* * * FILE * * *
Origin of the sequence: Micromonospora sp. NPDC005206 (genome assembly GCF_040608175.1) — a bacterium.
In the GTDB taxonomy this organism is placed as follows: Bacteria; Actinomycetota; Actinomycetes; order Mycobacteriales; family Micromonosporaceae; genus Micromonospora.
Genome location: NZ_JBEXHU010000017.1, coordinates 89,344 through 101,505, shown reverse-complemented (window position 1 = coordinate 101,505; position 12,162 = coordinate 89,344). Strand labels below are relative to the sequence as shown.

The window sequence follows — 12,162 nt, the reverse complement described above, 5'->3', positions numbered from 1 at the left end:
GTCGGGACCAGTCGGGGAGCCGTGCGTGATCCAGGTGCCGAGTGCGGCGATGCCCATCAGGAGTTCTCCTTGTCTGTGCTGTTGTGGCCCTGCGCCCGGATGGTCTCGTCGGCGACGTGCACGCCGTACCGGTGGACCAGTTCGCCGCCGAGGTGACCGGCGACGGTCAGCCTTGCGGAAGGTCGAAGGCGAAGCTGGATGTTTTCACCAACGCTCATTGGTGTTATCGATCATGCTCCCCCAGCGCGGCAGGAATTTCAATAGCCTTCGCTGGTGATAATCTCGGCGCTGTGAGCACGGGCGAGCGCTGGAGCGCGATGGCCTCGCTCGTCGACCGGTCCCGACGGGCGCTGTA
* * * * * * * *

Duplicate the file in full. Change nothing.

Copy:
Origin of the sequence: Micromonospora sp. NPDC005206 (genome assembly GCF_040608175.1) — a bacterium.
In the GTDB taxonomy this organism is placed as follows: Bacteria; Actinomycetota; Actinomycetes; order Mycobacteriales; family Micromonosporaceae; genus Micromonospora.
Genome location: NZ_JBEXHU010000017.1, coordinates 89,344 through 101,505, shown reverse-complemented (window position 1 = coordinate 101,505; position 12,162 = coordinate 89,344). Strand labels below are relative to the sequence as shown.

The window sequence follows — 12,162 nt, the reverse complement described above, 5'->3', positions numbered from 1 at the left end:
GTCGGGACCAGTCGGGGAGCCGTGCGTGATCCAGGTGCCGAGTGCGGCGATGCCCATCAGGAGTTCTCCTTGTCTGTGCTGTTGTGGCCCTGCGCCCGGATGGTCTCGTCGGCGACGTGCACGCCGTACCGGTGGACCAGTTCGCCGCCGAGGTGACCGGCGACGGTCAGCCTTGCGGAAGGTCGAAGGCGAAGCTGGATGTTTTCACCAACGCTCATTGGTGTTATCGATCATGCTCCCCCAGCGCGGCAGGAATTTCAATAGCCTTCGCTGGTGATAATCTCGGCGCTGTGAGCACGGGCGAGCGCTGGAGCGCGATGGCCTCGCTCGTCGACCGGTCCCGACGGGCGCTGTA